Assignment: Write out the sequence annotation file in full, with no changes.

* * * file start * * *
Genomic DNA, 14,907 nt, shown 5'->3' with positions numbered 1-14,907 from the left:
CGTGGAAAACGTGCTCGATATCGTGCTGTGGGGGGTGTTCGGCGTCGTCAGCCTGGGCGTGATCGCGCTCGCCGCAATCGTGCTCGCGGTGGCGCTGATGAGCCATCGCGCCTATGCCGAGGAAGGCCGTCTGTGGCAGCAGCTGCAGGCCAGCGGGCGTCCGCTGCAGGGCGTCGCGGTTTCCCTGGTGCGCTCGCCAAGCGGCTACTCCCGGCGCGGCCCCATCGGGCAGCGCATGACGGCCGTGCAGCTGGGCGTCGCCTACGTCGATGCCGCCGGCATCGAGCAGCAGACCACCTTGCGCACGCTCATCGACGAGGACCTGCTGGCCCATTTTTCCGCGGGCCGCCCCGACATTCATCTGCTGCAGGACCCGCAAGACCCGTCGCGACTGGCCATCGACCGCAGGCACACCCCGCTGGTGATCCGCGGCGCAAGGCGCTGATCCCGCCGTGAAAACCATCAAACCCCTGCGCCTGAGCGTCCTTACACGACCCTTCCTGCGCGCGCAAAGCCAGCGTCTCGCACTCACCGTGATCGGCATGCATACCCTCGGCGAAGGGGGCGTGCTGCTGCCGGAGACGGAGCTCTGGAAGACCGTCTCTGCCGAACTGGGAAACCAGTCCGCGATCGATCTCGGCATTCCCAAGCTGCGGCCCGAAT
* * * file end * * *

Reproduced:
Genomic DNA, 14,907 nt, shown 5'->3' with positions numbered 1-14,907 from the left:
CGTGGAAAACGTGCTCGATATCGTGCTGTGGGGGGTGTTCGGCGTCGTCAGCCTGGGCGTGATCGCGCTCGCCGCAATCGTGCTCGCGGTGGCGCTGATGAGCCATCGCGCCTATGCCGAGGAAGGCCGTCTGTGGCAGCAGCTGCAGGCCAGCGGGCGTCCGCTGCAGGGCGTCGCGGTTTCCCTGGTGCGCTCGCCAAGCGGCTACTCCCGGCGCGGCCCCATCGGGCAGCGCATGACGGCCGTGCAGCTGGGCGTCGCCTACGTCGATGCCGCCGGCATCGAGCAGCAGACCACCTTGCGCACGCTCATCGACGAGGACCTGCTGGCCCATTTTTCCGCGGGCCGCCCCGACATTCATCTGCTGCAGGACCCGCAAGACCCGTCGCGACTGGCCATCGACCGCAGGCACACCCCGCTGGTGATCCGCGGCGCAAGGCGCTGATCCCGCCGTGAAAACCATCAAACCCCTGCGCCTGAGCGTCCTTACACGACCCTTCCTGCGCGCGCAAAGCCAGCGTCTCGCACTCACCGTGATCGGCATGCATACCCTCGGCGAAGGGGGCGTGCTGCTGCCGGAGACGGAGCTCTGGAAGACCGTCTCTGCCGAACTGGGAAACCAGTCCGCGATCGATCTCGGCATTCCCAAGCTGCGGCCCGAAT